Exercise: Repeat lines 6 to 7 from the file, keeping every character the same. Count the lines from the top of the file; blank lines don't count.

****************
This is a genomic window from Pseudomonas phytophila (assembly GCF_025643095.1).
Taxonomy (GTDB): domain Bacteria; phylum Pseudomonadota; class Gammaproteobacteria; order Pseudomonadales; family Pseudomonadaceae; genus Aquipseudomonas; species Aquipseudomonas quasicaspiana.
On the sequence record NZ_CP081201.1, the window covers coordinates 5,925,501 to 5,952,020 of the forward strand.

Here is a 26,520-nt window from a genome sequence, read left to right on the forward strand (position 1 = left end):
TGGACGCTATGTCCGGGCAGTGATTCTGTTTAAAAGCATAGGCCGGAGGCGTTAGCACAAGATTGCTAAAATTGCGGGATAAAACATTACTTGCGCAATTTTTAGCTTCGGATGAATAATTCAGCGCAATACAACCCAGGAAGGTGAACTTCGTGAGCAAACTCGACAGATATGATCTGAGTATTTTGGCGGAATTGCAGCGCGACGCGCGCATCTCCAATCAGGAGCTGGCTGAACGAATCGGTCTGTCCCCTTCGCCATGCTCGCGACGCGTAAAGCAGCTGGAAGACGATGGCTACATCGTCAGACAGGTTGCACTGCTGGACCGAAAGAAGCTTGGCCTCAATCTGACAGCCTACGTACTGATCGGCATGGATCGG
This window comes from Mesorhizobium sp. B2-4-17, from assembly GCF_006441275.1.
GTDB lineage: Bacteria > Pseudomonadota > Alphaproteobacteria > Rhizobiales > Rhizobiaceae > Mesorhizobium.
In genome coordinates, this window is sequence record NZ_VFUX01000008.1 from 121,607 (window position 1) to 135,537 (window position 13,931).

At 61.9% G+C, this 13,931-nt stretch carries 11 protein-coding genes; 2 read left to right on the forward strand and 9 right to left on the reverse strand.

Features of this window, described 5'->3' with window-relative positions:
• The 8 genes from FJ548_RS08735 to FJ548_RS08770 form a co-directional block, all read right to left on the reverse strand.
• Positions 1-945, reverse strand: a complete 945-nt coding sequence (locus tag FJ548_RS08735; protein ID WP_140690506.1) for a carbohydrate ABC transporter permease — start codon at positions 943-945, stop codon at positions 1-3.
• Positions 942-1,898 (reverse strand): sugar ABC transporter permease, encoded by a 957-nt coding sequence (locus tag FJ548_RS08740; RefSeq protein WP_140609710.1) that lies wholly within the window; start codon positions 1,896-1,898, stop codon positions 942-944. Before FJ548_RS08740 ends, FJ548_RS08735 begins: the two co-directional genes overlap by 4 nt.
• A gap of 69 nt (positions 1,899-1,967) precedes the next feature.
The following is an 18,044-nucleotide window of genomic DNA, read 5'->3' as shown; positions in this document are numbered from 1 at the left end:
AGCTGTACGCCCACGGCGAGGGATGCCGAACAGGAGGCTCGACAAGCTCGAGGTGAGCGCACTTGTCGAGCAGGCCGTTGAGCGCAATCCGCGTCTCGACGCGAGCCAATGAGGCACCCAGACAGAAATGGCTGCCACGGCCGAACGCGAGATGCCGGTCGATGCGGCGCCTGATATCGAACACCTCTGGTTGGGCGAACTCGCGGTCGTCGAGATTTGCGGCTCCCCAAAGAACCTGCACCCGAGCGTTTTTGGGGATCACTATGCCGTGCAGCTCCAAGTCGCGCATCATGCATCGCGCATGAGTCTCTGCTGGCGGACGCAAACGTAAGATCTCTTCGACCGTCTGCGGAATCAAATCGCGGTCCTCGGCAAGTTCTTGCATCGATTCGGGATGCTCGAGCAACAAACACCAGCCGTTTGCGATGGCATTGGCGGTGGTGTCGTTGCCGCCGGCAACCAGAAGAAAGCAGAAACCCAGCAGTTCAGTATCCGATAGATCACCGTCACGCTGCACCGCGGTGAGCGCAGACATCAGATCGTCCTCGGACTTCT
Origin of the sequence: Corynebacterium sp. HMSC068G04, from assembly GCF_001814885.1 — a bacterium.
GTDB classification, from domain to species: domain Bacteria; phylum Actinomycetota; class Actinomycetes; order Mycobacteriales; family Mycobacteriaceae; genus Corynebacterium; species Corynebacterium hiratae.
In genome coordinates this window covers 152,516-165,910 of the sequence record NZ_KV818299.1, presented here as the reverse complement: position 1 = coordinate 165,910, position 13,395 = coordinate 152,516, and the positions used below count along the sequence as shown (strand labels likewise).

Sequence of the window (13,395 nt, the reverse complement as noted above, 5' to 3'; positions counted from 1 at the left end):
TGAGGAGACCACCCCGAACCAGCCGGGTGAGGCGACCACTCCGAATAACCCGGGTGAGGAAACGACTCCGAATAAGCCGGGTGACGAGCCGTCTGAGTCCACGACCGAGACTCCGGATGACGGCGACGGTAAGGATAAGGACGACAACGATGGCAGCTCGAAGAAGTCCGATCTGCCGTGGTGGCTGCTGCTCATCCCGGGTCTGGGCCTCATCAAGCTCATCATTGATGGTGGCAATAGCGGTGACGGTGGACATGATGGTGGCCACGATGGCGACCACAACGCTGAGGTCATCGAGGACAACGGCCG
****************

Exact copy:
This window comes from Mesorhizobium sp. B2-4-17, from assembly GCF_006441275.1.
GTDB lineage: Bacteria > Pseudomonadota > Alphaproteobacteria > Rhizobiales > Rhizobiaceae > Mesorhizobium.